Table 2.1.CECs: Potential Long-Run Increases in Trade and Per Capita Output Following Euro Adoption1(In percent)
High estimate2Low estimate4
Czech Republic602072
Slovak Republic592072
Sources: Frankel and Rose (2002); Rose (2002); IMF, World Economic Outlook; IMF, Direction of Trade Statistics; and IMF staff calculations.

Based on 2002 trade and GDP data.

Percent change in ratio of total trade to GDP. Assumes currency union increases trade (the sum of exports and imports) with current euro-area members and the other accession countries by 85 percent over 20 years. Based on Rose’s fixed-effect meta estimates (Rose, 2002). Assumes trade with other countries rises in line with GDP.

Assumes a 1 percent increase in total trade/GDP increases real GDP per capita by 0.33 percent. Estimate drawn from Frankel and Rose (2002).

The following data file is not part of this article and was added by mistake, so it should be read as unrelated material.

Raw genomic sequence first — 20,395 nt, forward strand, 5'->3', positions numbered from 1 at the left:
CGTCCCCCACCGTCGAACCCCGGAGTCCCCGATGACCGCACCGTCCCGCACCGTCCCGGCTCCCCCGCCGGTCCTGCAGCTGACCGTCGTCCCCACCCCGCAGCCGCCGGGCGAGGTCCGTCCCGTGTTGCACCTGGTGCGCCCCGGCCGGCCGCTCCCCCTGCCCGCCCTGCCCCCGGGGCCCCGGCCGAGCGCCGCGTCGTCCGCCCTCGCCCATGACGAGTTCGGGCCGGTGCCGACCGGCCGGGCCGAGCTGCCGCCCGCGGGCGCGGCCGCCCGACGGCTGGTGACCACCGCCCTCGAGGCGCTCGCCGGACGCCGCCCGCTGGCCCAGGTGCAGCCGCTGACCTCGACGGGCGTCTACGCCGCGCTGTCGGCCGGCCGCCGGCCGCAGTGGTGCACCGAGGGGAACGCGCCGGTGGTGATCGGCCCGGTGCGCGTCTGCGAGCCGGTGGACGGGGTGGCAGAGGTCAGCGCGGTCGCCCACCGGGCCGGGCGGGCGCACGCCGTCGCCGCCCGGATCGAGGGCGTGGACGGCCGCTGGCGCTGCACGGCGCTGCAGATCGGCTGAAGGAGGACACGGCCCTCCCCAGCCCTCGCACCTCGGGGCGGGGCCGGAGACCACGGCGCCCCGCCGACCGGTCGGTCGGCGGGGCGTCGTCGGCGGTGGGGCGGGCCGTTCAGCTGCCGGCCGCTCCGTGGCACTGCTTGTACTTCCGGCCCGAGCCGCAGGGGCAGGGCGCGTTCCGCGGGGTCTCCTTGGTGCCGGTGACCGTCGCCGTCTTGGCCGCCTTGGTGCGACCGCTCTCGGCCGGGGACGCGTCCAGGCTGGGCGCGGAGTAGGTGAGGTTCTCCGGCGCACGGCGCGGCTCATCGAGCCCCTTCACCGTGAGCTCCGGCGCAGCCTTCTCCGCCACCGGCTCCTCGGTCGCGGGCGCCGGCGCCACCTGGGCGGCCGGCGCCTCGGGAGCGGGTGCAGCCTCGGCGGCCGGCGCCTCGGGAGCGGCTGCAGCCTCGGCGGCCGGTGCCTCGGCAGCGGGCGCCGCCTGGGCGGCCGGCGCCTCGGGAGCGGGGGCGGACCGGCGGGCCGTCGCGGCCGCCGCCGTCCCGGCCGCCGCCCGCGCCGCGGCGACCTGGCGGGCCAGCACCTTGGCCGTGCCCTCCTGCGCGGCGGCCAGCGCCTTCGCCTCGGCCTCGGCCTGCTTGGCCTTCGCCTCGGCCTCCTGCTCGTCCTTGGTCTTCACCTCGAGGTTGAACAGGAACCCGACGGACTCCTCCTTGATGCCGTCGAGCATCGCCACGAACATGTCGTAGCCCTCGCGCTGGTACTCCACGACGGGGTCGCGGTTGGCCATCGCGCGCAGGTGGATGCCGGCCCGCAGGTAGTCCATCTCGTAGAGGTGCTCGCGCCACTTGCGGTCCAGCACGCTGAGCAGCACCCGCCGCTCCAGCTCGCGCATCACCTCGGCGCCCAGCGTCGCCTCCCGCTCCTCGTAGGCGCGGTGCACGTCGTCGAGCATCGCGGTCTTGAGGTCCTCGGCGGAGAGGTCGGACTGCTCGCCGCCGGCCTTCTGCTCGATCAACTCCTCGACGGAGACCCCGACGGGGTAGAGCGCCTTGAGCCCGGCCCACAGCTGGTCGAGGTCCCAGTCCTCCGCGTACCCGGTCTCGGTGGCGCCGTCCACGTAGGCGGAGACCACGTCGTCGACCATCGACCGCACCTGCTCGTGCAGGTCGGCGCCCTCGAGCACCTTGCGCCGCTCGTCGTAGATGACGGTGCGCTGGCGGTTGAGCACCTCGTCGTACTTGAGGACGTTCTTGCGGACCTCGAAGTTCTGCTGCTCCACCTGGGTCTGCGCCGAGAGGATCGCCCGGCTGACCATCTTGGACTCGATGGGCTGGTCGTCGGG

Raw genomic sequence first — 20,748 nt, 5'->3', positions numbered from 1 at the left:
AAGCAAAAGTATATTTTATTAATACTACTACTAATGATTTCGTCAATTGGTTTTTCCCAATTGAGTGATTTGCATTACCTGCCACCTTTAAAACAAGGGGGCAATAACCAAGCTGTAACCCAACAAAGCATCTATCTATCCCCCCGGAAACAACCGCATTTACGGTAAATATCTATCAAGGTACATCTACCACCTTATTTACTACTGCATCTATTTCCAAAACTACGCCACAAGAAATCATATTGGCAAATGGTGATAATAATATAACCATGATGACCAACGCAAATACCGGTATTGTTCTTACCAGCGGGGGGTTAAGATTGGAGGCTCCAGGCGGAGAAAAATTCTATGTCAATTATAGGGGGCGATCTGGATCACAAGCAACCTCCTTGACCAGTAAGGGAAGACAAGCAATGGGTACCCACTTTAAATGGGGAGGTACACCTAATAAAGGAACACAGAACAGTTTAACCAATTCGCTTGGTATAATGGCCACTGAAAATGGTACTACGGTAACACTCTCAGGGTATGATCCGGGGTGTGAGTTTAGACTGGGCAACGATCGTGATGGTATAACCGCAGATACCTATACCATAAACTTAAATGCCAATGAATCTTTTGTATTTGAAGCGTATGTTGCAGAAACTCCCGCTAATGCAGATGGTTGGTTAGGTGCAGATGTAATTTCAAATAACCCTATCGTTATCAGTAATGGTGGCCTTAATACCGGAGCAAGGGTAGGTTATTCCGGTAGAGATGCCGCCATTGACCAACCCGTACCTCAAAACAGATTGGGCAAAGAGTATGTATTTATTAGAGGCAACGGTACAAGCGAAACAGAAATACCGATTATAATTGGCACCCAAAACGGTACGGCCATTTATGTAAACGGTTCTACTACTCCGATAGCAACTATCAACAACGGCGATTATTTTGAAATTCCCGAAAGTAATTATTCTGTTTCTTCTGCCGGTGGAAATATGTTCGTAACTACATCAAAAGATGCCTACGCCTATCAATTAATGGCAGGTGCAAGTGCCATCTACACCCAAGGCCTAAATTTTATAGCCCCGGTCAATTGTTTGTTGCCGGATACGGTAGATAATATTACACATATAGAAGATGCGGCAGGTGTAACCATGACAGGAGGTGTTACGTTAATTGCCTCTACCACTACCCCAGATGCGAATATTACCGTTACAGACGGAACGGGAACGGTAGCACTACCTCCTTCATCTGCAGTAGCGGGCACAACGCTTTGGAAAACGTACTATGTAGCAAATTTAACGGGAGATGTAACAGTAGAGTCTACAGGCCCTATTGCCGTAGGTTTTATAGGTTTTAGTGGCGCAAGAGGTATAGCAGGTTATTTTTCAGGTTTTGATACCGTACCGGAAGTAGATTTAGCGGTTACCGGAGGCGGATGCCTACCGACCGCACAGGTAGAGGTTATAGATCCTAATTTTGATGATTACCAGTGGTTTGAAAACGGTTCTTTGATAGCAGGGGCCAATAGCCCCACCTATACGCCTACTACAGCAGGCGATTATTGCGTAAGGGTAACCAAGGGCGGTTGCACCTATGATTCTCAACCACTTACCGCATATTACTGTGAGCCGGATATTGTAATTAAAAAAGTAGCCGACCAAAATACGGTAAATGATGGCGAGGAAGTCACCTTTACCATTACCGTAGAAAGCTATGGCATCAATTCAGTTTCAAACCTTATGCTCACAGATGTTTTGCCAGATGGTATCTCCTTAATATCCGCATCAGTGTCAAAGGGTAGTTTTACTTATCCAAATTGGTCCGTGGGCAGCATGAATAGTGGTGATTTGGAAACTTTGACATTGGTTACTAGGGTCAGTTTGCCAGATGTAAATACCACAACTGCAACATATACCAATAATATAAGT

Assumes currency union increases trade with current euro-area members and the other accession countries by 10 percent. Estimate drawn from analysis of average five-year gain from EMU experience.

Sources: Frankel and Rose (2002); Rose (2002); IMF, World Economic Outlook; IMF, Direction of Trade Statistics; and IMF staff calculations.

Based on 2002 trade and GDP data.

Percent change in ratio of total trade to GDP. Assumes currency union increases trade (the sum of exports and imports) with current euro-area members and the other accession countries by 85 percent over 20 years. Based on Rose’s fixed-effect meta estimates (Rose, 2002). Assumes trade with other countries rises in line with GDP.

Assumes a 1 percent increase in total trade/GDP increases real GDP per capita by 0.33 percent. Estimate drawn from Frankel and Rose (2002).

Assumes currency union increases trade with current euro-area members and the other accession countries by 10 percent. Estimate drawn from analysis of average five-year gain from EMU experience.